- n. alternative spelling of marlinespike.
- n. a pointed iron hand tool that is used to separate strands of a rope or cable (as in splicing)
“Another time he dropped a steel marlinspike from the mizzen crosstree.”
“This is the item I'm most excited about," he said, gesturing to a long bar known as a marlinspike, a nautical tool for splicing rope and untying knots.”
“He will only carry his boarding pike and cutlass when they have been issued to the crew, but always has a utility knife and marlinspike handy.”
“First the marlinspike was sent down with the thread as a line.”
“This time we were better supplied with sounding tackle two reels of thread, a marlinspike, and our geological hammer.”
“An inquisitive lout of a seal did all it could to bite through the thread, but whether this was too strong or its teeth too poor, we managed after a lot of trouble to coax the marlinspike up again, and the interfering rascal, who had to come up to the surface now and then to take breath, got the spike of a ski-pole in his thick hide.”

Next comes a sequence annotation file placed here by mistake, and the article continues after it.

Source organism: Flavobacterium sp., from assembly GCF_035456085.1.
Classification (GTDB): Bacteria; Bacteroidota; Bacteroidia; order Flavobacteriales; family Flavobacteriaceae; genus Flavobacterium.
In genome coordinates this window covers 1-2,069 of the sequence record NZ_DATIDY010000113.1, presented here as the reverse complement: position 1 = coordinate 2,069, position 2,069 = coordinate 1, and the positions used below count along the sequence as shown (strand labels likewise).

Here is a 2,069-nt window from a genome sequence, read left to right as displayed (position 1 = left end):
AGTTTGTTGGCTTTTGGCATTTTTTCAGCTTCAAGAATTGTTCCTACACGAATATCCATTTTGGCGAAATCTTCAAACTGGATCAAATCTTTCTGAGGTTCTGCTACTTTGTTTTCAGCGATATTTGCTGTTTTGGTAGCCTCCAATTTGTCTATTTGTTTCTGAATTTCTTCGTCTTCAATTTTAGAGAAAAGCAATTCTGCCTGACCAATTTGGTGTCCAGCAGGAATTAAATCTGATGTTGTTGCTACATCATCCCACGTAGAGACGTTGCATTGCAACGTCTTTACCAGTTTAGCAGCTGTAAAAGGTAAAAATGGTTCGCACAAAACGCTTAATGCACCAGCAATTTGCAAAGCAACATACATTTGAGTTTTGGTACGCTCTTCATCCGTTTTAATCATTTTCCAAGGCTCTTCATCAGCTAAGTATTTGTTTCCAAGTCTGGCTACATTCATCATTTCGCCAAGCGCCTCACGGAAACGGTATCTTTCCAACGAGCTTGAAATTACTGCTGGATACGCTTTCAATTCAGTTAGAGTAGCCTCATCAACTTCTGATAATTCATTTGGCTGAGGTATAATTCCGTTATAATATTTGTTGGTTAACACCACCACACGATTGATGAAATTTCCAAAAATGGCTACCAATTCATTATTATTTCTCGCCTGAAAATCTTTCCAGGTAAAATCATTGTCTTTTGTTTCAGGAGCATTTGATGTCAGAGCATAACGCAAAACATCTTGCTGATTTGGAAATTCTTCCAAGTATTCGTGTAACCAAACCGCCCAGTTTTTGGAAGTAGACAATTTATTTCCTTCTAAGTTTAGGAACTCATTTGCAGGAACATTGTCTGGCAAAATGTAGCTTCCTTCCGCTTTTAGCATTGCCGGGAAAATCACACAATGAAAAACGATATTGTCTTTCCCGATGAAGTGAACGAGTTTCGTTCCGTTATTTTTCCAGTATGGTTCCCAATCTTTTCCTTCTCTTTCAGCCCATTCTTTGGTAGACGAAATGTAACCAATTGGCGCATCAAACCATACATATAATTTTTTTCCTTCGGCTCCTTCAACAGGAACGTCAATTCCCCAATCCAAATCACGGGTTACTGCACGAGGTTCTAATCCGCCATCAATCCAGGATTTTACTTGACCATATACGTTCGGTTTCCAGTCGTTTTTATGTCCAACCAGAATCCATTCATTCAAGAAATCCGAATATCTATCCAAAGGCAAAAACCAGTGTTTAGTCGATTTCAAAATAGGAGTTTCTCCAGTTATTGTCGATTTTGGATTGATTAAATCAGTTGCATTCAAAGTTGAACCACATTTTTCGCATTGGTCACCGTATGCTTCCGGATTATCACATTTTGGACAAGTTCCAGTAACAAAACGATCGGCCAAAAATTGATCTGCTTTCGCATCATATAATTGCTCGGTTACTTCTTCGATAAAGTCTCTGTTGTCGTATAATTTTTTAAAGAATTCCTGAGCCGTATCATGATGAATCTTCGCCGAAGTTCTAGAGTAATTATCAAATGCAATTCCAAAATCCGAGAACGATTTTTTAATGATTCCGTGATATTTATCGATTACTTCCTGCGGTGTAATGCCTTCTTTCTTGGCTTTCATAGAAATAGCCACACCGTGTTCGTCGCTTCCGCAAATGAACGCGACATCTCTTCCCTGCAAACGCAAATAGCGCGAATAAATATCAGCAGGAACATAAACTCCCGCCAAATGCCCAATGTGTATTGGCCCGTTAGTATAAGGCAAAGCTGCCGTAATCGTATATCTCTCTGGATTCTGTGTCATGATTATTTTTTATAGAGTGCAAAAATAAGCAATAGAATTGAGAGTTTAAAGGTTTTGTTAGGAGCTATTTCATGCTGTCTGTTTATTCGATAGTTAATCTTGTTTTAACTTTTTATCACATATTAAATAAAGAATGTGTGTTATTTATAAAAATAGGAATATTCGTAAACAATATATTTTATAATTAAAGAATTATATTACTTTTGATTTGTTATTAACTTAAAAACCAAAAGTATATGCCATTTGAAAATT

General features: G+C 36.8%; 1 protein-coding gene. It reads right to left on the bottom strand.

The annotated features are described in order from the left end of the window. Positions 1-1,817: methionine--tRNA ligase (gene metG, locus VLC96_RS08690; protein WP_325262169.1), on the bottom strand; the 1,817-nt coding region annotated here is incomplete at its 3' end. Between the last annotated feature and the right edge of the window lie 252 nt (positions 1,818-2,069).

“The marlinspike sank and sank until it had drawn with it 130 fathoms of thread.”
“For example, my 1951 edition Admiralty Seamanship Manual defines the bit of marlinspike-work allowing a yard or a line to be passed through the middle of the cordage as a “cut splice”.”
“More meaningless marlinspike seamanship from salty Unca Sol.”
“He was faint again, when I boarded the Leda, partly no doubt through strong medical measures; for the doctor, who is an ornament to his profession, had cauterised his stumps with a marlinspike, for fear of inflammation.”
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